Shell Villa In Kitasaku, Japan
Shell Villa In Kitasaku, Japan – Shell Villa is an ultramodern residence designed by Kotaro Ide, ARTechnic Architects 20. Shell Villa is located in the district of Nagano in Kitasaku in Japan and basically looks like a shell or a spaceship that has had an emergency landing in the middle of a forest. Shell Villa is a tubular private villa built to gracefully endure the natural environment encroaching all around it. Its main, curved structure is made of light concrete and offers a shelter from the nature as well as an excellent sense of privacy. Paradoxically, the house blends naturally into the surroundings and becomes an unusual, but integral part of it. The impression is strengthened by subtle wooden accents that go along with the concrete surprisingly well.
By isolating living space from the wilderness, and upgrading its quality as a shelter, the house will be protected from nature and will provide a comfortable environment. With this, the house will be taken care of and used frequently and continuously.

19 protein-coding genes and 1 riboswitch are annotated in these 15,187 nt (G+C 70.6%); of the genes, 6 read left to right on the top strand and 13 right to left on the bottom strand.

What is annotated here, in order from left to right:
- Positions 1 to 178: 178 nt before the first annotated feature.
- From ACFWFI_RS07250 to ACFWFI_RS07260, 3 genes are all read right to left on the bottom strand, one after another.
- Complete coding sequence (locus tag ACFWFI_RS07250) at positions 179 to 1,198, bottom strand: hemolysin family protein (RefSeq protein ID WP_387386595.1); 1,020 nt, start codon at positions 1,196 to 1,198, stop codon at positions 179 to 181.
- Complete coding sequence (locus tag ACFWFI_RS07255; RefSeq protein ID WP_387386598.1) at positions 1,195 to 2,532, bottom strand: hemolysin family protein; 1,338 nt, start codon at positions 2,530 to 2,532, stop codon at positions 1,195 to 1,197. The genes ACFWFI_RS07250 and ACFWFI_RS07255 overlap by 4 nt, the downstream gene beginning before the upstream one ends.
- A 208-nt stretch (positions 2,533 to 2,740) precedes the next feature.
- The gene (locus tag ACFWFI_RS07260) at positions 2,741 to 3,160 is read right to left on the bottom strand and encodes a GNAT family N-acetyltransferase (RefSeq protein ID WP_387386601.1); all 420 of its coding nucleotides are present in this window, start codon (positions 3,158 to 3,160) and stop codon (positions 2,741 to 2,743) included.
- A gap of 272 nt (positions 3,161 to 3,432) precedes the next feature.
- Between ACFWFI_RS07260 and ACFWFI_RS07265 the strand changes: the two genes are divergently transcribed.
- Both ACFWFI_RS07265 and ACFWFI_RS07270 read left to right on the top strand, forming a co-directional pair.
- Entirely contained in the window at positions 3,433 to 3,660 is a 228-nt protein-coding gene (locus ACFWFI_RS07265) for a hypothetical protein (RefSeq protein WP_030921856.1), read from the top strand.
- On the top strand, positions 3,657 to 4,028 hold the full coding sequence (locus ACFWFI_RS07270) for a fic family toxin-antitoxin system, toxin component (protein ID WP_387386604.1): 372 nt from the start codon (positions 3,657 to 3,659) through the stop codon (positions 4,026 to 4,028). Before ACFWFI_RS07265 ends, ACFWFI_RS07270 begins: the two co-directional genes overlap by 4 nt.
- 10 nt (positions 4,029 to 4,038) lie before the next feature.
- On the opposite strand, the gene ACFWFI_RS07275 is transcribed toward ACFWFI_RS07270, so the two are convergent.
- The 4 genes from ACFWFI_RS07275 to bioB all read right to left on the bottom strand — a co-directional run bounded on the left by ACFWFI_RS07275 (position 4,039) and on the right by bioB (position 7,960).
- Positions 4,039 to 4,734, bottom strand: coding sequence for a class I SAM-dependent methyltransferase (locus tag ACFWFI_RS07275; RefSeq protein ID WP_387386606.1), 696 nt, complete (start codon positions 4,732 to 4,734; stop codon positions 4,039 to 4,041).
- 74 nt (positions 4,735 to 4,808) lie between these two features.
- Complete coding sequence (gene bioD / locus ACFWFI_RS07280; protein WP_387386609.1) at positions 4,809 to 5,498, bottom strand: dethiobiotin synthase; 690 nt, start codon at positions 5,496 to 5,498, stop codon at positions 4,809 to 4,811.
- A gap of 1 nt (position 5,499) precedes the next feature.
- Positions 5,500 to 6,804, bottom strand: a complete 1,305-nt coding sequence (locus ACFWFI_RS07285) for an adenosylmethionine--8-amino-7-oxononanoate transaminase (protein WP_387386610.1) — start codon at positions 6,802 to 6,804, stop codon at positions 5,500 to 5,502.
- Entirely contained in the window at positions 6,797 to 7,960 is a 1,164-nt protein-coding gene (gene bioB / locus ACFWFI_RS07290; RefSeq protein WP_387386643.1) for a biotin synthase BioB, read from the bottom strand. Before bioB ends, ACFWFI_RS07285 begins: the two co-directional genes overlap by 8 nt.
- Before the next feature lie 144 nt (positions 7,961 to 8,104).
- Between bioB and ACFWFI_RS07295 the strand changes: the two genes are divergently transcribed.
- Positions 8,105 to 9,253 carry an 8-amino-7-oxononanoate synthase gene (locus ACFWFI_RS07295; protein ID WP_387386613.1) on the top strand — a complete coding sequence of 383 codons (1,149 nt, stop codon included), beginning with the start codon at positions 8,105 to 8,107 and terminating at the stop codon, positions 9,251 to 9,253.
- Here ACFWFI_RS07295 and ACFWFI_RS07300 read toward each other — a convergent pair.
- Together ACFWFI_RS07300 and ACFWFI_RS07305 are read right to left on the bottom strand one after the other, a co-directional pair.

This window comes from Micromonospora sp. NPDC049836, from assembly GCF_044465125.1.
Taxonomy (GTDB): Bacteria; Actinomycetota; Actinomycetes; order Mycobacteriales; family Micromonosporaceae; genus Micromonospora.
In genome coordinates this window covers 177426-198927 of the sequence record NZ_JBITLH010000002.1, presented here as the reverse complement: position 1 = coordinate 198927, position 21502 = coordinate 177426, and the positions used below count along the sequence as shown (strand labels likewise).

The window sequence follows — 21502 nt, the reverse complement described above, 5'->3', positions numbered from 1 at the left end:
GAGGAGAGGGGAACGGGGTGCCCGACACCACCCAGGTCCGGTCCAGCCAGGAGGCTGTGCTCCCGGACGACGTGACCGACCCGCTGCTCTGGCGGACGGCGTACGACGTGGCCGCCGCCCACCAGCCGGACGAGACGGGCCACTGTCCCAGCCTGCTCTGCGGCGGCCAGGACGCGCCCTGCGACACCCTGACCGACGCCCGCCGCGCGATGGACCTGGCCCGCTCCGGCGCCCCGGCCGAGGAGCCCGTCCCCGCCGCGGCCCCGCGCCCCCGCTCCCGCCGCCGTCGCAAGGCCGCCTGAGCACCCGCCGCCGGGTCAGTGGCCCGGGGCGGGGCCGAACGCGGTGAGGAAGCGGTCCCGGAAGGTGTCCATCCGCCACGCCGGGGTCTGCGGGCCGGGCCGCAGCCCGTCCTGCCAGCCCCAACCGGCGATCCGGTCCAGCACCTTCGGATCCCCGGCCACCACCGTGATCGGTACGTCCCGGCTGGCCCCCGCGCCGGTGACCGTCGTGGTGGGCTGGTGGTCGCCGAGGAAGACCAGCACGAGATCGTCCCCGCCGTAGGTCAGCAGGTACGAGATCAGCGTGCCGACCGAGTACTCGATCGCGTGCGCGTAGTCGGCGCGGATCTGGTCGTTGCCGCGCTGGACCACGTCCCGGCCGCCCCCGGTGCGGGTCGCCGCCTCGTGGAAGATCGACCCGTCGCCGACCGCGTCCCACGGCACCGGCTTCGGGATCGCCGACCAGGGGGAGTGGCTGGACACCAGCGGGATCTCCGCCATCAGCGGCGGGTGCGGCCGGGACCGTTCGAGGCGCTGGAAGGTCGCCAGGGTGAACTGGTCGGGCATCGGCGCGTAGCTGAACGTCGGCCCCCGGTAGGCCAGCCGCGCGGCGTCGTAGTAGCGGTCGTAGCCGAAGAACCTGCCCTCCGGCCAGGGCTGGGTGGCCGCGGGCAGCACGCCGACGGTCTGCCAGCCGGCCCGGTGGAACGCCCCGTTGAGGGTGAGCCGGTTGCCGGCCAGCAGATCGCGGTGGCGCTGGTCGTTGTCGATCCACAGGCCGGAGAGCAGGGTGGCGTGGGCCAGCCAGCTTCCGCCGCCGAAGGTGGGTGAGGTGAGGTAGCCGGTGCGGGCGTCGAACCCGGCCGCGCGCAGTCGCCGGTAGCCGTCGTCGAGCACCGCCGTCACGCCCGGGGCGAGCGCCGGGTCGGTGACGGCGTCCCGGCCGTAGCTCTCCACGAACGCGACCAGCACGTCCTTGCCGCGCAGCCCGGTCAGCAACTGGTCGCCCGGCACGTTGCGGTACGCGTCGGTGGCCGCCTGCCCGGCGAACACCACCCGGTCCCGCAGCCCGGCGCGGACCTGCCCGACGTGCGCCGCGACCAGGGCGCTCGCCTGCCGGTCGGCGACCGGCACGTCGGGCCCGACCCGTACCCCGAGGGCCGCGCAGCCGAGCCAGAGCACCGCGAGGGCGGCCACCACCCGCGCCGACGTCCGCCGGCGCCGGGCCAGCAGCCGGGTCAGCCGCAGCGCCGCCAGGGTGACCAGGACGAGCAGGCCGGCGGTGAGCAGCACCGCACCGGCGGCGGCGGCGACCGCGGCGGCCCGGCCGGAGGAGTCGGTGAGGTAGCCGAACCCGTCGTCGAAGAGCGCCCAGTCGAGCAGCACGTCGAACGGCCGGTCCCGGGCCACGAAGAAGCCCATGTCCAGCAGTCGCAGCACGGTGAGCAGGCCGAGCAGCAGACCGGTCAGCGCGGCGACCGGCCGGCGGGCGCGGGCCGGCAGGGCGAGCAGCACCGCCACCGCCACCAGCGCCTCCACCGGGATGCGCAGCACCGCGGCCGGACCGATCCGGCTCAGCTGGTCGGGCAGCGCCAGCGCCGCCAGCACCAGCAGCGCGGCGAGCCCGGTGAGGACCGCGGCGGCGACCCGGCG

The interior reflects modernity of the outside. It was designed with space and comfort with mind. The interior space is an open flowing floor plan with built-in furniture, and ulin wood floors that mirror the wooden floating decks which extend from the interior space into the wooded exterior. Most of the floors, sections of the walls and furniture are built in timber shades to harmonize with the woods around the house. In addition to many windows providing natural lightning during the day, there are plenty of wall mounted lamps and floor illuminations that make the residence glow brightly in the dark.
The scenery conjures a SF film-like image, in which locals inhabit over an abandoned spacecraft. With time, trees start to grow encircling the spacecraft, harmonizing it into the landscape.
The plan was to build the villa around the big fir tree as the centre of the site, with a row of pine trees as the main view. Initially, architects had planned to build a shell structure with three dimensionally curved surfaces, and the C shaped section was to surround the fir tree and the plan of the building resembled the letter J. The floor is built 1400mm above the ground, with the lower half of the shell structure protruding greatly towards the outside, supporting the terrace of the same height. All air and exhaust outlets are installed beneath the sash, letting air run outside through the terrace louver.